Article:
First-team coach Jim Troughton is looking forward to a "really intriguing" top-two clash when Warwickshire take on Kent at Tunbridge Wells in the Specsavers County Championship starting on Wednesday.
The match brings together the two form-teams in Division Two. While four successive wins have taken the Bears 24 points clear at the top, Kent have also started the season well.
Kent, whose assistant coach is Bears legend Allan Donald, won three of their first four games before having to settle for a draw last week when they piled up 582 for nine against Gloucestershire but were then frustrated by the home side’s rearguard action.
The first game was an uncontested toss and in all the others Jeets has lost the toss. We have had to do it the hard way and to get wins from those games was a fantastic effort.Jim Troughton
While Gloucestershire were digging in at Bristol, Warwickshire were advancing to victory over Glamorgan as Ian Bell completed two unbeaten centuries in a match in which he was on the field for the entire game bar 115 minutes.
The four-wicket win over the Welsh county kept the Bears’ championship momentum high – and put a spring back in their steps after the heartbreaking Royal London Cup exit 36 hours earlier.
“It was a really good win over Glamorgan which put to bed the disappointment of our exit from the 50-over comp,” Troughton said.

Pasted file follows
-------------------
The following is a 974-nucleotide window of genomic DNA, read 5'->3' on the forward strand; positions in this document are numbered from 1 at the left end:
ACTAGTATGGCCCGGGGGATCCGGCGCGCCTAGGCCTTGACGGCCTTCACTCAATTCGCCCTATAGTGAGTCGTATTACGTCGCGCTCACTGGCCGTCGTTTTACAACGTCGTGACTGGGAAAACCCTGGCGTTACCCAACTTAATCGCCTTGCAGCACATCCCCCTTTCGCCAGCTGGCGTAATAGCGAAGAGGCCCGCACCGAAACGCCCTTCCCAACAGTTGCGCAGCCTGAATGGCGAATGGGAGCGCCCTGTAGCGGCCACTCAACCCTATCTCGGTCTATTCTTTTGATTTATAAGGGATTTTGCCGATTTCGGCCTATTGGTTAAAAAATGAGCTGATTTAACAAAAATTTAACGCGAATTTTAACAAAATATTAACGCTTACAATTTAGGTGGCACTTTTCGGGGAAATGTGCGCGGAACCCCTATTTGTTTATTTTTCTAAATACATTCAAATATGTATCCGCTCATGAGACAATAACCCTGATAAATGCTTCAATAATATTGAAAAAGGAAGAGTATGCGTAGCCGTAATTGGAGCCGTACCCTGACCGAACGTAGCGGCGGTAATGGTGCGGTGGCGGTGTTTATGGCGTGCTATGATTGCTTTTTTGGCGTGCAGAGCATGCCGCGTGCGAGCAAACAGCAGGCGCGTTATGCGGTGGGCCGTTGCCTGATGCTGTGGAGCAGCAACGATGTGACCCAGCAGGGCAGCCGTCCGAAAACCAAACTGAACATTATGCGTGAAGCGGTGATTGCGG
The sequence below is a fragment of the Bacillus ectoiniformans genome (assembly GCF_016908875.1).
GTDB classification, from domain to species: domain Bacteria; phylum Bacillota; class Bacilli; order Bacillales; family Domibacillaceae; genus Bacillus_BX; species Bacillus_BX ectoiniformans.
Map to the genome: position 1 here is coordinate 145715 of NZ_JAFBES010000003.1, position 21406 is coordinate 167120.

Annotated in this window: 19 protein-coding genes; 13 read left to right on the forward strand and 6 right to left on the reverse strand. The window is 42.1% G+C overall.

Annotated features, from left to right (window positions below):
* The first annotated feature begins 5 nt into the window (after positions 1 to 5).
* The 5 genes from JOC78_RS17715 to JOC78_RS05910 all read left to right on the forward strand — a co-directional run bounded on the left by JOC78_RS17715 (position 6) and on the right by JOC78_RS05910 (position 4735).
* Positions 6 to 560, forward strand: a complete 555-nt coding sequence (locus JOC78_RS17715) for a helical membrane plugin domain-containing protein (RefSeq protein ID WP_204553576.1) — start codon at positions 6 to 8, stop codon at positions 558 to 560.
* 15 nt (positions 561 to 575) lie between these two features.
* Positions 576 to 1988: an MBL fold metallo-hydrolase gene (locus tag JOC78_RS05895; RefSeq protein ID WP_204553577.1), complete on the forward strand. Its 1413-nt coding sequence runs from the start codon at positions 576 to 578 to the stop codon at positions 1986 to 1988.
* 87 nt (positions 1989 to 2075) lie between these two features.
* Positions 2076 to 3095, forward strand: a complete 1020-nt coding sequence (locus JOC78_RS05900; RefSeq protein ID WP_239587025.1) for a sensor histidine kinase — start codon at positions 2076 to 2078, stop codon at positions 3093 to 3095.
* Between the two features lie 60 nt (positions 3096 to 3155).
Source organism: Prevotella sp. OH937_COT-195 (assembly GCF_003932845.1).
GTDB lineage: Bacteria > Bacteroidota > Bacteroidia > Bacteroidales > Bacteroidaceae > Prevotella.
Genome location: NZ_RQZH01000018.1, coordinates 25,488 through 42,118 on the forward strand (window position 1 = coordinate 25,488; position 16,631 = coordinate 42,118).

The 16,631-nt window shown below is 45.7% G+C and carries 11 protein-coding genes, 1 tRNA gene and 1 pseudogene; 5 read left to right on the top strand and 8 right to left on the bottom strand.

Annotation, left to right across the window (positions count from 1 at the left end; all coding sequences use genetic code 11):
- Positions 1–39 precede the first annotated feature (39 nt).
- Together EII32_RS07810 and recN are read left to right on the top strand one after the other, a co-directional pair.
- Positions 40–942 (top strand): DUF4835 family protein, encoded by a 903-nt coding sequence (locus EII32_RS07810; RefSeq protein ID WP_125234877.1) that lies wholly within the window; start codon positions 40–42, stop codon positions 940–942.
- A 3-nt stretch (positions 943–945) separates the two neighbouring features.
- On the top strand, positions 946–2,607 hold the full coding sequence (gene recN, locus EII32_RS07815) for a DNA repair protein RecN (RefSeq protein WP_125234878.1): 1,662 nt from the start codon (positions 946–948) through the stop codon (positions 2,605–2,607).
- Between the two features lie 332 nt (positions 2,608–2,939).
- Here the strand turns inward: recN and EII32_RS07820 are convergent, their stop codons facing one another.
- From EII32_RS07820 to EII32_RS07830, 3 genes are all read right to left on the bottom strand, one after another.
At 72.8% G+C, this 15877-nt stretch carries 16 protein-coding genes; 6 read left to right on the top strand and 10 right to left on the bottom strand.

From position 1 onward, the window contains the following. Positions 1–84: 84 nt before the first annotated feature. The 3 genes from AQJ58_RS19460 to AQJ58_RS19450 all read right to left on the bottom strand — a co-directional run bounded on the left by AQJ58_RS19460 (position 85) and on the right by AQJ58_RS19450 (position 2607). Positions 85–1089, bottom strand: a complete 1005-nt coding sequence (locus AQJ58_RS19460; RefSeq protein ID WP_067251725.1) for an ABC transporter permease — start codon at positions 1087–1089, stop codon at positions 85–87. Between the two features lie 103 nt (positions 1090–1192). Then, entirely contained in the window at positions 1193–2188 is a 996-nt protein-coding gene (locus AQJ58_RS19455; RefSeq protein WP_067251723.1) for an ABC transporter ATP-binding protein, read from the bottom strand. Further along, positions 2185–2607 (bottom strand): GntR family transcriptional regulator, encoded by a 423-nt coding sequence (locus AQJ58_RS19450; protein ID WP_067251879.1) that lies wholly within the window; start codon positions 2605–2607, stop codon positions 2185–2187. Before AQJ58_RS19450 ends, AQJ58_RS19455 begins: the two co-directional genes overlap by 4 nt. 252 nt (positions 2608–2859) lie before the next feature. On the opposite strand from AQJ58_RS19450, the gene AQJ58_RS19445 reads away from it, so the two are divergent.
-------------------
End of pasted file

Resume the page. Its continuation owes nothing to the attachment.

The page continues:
“It was a great way for the guys to go into a couple of well-earned days off ahead of a long road-trip to Kent and Durham. It sets up a really intriguing game at Kent who have also started well.”
The Kent match will be played at Tunbridge Wells, a lovely venue but one which has brought Warwickshire little joy over the years.
Of ten championship matches there since 1925 the Bears have won just one (in 1976 thanks to centuries from John Jameson and Dennis Amiss, 16 wickets from Steve Perryman and Eddie Hemmings and the absence of Kent trio Alan Knott, Derek Underwood and Bob Woolmer, away with England being beaten up by Viv Richards (232) at Trent Bridge.
So Troughton’s men must sink a bit of a hoodoo – but they have seen off a couple of those already this season.
“Our record at Tunbridge Wells isn’t great but we hadn’t won a one-dayer at Nottingham or Durham for a while and have done both of those this season,” said Troughton.
“We will go down there on the back of a really good start which the guys have achieved without having a lot of luck at times. The first game was an uncontested toss and in all the others Jeets has lost the toss. We have had to do it the hard way and to get wins from those games was a fantastic effort. Now it’s going to be a big game down at Tunbridge Wells.”